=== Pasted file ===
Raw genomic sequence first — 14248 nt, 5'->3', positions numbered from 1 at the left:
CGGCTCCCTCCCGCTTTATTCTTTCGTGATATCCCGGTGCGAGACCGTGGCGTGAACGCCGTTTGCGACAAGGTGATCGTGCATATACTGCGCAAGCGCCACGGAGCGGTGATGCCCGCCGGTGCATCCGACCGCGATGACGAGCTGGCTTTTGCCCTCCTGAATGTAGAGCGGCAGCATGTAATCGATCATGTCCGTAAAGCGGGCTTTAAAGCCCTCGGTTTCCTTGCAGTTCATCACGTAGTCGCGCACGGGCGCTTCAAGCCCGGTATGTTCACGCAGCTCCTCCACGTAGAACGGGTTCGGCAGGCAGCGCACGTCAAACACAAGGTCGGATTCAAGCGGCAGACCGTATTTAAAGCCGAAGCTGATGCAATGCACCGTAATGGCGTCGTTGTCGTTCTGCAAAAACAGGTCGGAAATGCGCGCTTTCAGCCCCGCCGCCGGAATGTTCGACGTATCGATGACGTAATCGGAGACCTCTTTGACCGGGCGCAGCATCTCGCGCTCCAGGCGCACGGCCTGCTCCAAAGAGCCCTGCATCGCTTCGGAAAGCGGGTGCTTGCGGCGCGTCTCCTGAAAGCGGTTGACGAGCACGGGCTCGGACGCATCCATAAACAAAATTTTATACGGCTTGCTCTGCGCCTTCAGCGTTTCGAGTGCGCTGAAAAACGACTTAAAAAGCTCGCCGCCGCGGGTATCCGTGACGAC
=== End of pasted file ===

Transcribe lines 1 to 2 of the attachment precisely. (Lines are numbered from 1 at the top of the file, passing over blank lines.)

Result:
Raw genomic sequence first — 14248 nt, 5'->3', positions numbered from 1 at the left:
CGGCTCCCTCCCGCTTTATTCTTTCGTGATATCCCGGTGCGAGACCGTGGCGTGAACGCCGTTTGCGACAAGGTGATCGTGCATATACTGCGCAAGCGCCACGGAGCGGTGATGCCCGCCGGTGCATCCGACCGCGATGACGAGCTGGCTTTTGCCCTCCTGAATGTAGAGCGGCAGCATGTAATCGATCATGTCCGTAAAGCGGGCTTTAAAGCCCTCGGTTTCCTTGCAGTTCATCACGTAGTCGCGCACGGGCGCTTCAAGCCCGGTATGTTCACGCAGCTCCTCCACGTAGAACGGGTTCGGCAGGCAGCGCACGTCAAACACAAGGTCGGATTCAAGCGGCAGACCGTATTTAAAGCCGAAGCTGATGCAATGCACCGTAATGGCGTCGTTGTCGTTCTGCAAAAACAGGTCGGAAATGCGCGCTTTCAGCCCCGCCGCCGGAATGTTCGACGTATCGATGACGTAATCGGAGACCTCTTTGACCGGGCGCAGCATCTCGCGCTCCAGGCGCACGGCCTGCTCCAAAGAGCCCTGCATCGCTTCGGAAAGCGGGTGCTTGCGGCGCGTCTCCTGAAAGCGGTTGACGAGCACGGGCTCGGACGCATCCATAAACAAAATTTTATACGGCTTGCTCTGCGCCTTCAGCGTTTCGAGTGCGCTGAAAAACGACTTAAAAAGCTCGCCGCCGCGGGTATCCGTGACGAC